On becoming older, if not necessarily wiser

So I’m having a birthday this year. This month, to be more precise. It’s one of those decennium birthdays for which people wear sweatshirts with rhyming aphorisms, like, Lordy, Lordy, Susie’s Forty!

I’d always thought that growing older was something that happened to other people. I once had a roommate who happened to be about six years older than me. She was a wonderful woman, and some time after we parted ways, I was invited to a party to celebrate her 40th birthday. It shocked me: I had lost track, and I didn’t think anyone I knew actually turned 40. The thought that passed through my brain was something like, “How could anyone let that happen?” Like it was a personal failing. I’m terribly abashed for the foolish thirtysomething I was, especially considering that 40 is long past for my own self.

I’ve never much fudged about my age. First off, I’m a terrible liar. Secondly, the one time I tried lying about my age, I couldn’t really do it. After much deliberation, I managed to shave a single year off my age, telling a potential suitor 43 rather than 44. After four decades, what difference did a single year make? It wasn’t like I was trying to scam an AARP membership or an induction into the Gray Panthers; it wasn’t like those 365 days meant the difference between presenting him an heir to the throne or not. I simply couldn’t commit to the deception and make myself a decent 5, 10, or 20 years younger.

I once dated a fellow who refused to tell me his true age. He kept insisting he was 45, even after I’d known him several years. There were clues he was quite a bit older, and I, in my thirties, think I had this notion I was going to be a trophy girlfriend, even if it was a bowling trophy. We saw each other now and again, and eventually his age became a bone of contention. How could I take anyone seriously who couldn’t be honest about his age? He died a few years ago and through various means, I discovered that he was in his seventies. But he knew how to commit to his deception: His obituary in the local daily actually read Age: I’m not telling.

Even if I could sustain the illusion, I don’t want to go to that much work. But I am starting to understand the reluctance to state one’s age. You don’t want to be what you think that age means. You don’t want people to respond to you the way you did about your old roommate. You don’t want people to jump to certain conclusions, to sum you up in a particular number.

So far I don’t think I’m having a midlife crisis, which I probably should have had at 39 or 40, based on life-expectancy statistics. (I’ve always been a late bloomer.) A midlife crisis would be difficult to distinguish from my other crises, however, since I tend to take everything way too seriously, and I’ve always had that persistent feeling of dread, whether it’s global warming or not being able to find a parking spot at the yogurt shop.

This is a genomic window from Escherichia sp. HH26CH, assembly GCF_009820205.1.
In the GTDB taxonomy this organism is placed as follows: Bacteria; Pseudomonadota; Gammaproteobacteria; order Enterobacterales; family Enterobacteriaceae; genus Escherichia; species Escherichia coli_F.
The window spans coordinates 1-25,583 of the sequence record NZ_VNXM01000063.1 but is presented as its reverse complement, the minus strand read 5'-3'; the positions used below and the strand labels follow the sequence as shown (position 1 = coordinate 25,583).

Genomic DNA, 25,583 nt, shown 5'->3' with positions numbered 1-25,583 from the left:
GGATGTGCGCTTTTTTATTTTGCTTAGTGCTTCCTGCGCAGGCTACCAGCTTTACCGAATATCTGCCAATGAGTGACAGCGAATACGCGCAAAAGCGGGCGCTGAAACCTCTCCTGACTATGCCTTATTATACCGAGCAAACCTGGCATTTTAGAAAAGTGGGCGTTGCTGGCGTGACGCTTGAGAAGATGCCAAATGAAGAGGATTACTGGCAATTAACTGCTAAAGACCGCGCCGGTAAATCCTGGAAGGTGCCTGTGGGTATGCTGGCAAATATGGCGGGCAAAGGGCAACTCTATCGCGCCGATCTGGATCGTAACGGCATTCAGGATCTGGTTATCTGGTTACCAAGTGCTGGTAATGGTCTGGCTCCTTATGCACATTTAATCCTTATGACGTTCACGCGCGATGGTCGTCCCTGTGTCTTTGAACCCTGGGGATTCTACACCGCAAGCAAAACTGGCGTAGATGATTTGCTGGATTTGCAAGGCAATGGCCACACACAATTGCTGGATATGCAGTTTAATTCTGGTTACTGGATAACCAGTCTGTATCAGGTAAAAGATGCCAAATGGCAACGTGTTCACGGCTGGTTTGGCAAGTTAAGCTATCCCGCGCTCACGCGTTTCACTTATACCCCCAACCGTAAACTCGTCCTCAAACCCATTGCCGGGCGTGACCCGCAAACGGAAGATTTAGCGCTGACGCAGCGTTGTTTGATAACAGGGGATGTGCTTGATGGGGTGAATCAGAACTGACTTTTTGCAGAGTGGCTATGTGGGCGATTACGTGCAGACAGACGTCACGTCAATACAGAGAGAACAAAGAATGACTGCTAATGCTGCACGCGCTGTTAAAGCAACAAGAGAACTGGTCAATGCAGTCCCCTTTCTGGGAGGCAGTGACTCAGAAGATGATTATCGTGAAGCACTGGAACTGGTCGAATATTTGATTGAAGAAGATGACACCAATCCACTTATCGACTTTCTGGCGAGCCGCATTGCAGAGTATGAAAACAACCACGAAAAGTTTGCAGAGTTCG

Still, it seems like a rite of passage, so perhaps I ought to try something to mark it even if I’m not even particularly freaked out about it. Maybe I’ll have just one boob lifted. Maybe have a secret affair with one of the Jonas Brothers—so secret even he doesn’t even know about. (First, though, I’ll have to find out who the Jonas Brothers are.) Red convertibles seem to be a popular prop for the mid-century meltdown, but I’d much prefer a Hyundai Elantra with a sunroof and in a color with a good resale value.

I’m having a hard time saying that number. It’s like learning a new language, one that you didn’t expect to have to learn at this age, and yet, since you are very lucky, you must. Here’s a hint: I’m at that age where I use the word lucky in having reached it. I am nothing if not pragmatic, and I well know the alternative. I have lost family and friends, young, old, and my age, and so, yes, I’m grateful for every natal anniversary.

I’ll tell you this: Lordy Lordy, I’m Not Forty, nor am I Sixty, Sixty, Everybody Fix Tea!, which, okay, is not on a shirt or a banner that I’ve actually seen, but I’m sure scientists are still working on a rhyme for it. Fifty is…well, it’s 50 more years than I started with. Just don’t make me wear a sweatshirt that proclaims it is nifty. It seems to trivialize everything that every one of us survives and celebrates every single year. Plus, it’s just bad poetry.

So I’ll be content to remember that adage uttered by someone smarter—and probably older—than me: “Old age is always 10 years older than you are.”